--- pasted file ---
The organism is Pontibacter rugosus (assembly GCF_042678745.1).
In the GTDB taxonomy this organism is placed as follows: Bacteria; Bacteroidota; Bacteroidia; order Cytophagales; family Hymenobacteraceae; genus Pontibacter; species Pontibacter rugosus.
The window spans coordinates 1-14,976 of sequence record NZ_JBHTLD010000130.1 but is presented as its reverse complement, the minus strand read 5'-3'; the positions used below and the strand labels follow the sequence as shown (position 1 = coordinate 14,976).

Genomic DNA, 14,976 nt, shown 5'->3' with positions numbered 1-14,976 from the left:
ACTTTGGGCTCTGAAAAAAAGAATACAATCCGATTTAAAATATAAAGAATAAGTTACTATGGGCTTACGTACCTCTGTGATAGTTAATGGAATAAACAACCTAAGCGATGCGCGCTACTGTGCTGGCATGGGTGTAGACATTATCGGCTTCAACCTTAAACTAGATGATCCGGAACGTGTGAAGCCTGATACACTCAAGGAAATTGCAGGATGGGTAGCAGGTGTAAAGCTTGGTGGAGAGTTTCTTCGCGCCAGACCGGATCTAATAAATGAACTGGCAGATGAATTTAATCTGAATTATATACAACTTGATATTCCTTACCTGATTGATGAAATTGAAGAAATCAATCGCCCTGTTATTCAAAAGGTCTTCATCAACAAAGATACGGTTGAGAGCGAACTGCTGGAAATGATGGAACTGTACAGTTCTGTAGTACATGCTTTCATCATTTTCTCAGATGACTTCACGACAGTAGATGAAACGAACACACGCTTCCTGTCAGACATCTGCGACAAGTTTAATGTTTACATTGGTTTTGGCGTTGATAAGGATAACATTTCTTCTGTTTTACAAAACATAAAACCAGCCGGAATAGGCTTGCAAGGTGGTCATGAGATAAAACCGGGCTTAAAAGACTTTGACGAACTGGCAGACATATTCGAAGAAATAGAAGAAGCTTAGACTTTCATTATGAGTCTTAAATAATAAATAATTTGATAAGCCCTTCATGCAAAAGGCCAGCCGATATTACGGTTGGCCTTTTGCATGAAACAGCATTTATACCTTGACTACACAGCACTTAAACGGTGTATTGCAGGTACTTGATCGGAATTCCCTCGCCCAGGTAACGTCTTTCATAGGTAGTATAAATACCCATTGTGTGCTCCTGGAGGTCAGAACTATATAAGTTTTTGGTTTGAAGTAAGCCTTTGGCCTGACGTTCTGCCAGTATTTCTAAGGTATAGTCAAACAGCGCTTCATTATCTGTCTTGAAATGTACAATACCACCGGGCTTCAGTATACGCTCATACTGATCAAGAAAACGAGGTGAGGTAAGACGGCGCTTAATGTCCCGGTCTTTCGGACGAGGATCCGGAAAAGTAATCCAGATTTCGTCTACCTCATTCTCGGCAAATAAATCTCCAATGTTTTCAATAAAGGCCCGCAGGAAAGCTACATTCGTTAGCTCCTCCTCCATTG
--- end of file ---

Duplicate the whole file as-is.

The organism is Pontibacter rugosus (assembly GCF_042678745.1).
In the GTDB taxonomy this organism is placed as follows: Bacteria; Bacteroidota; Bacteroidia; order Cytophagales; family Hymenobacteraceae; genus Pontibacter; species Pontibacter rugosus.
The window spans coordinates 1-14,976 of sequence record NZ_JBHTLD010000130.1 but is presented as its reverse complement, the minus strand read 5'-3'; the positions used below and the strand labels follow the sequence as shown (position 1 = coordinate 14,976).

Genomic DNA, 14,976 nt, shown 5'->3' with positions numbered 1-14,976 from the left:
ACTTTGGGCTCTGAAAAAAAGAATACAATCCGATTTAAAATATAAAGAATAAGTTACTATGGGCTTACGTACCTCTGTGATAGTTAATGGAATAAACAACCTAAGCGATGCGCGCTACTGTGCTGGCATGGGTGTAGACATTATCGGCTTCAACCTTAAACTAGATGATCCGGAACGTGTGAAGCCTGATACACTCAAGGAAATTGCAGGATGGGTAGCAGGTGTAAAGCTTGGTGGAGAGTTTCTTCGCGCCAGACCGGATCTAATAAATGAACTGGCAGATGAATTTAATCTGAATTATATACAACTTGATATTCCTTACCTGATTGATGAAATTGAAGAAATCAATCGCCCTGTTATTCAAAAGGTCTTCATCAACAAAGATACGGTTGAGAGCGAACTGCTGGAAATGATGGAACTGTACAGTTCTGTAGTACATGCTTTCATCATTTTCTCAGATGACTTCACGACAGTAGATGAAACGAACACACGCTTCCTGTCAGACATCTGCGACAAGTTTAATGTTTACATTGGTTTTGGCGTTGATAAGGATAACATTTCTTCTGTTTTACAAAACATAAAACCAGCCGGAATAGGCTTGCAAGGTGGTCATGAGATAAAACCGGGCTTAAAAGACTTTGACGAACTGGCAGACATATTCGAAGAAATAGAAGAAGCTTAGACTTTCATTATGAGTCTTAAATAATAAATAATTTGATAAGCCCTTCATGCAAAAGGCCAGCCGATATTACGGTTGGCCTTTTGCATGAAACAGCATTTATACCTTGACTACACAGCACTTAAACGGTGTATTGCAGGTACTTGATCGGAATTCCCTCGCCCAGGTAACGTCTTTCATAGGTAGTATAAATACCCATTGTGTGCTCCTGGAGGTCAGAACTATATAAGTTTTTGGTTTGAAGTAAGCCTTTGGCCTGACGTTCTGCCAGTATTTCTAAGGTATAGTCAAACAGCGCTTCATTATCTGTCTTGAAATGTACAATACCACCGGGCTTCAGTATACGCTCATACTGATCAAGAAAACGAGGTGAGGTAAGACGGCGCTTAATGTCCCGGTCTTTCGGACGAGGATCCGGAAAAGTAATCCAGATTTCGTCTACCTCATTCTCGGCAAATAAATCTCCAATGTTTTCAATAAAGGCCCGCAGGAAAGCTACATTCGTTAGCTCCTCCTCCATTG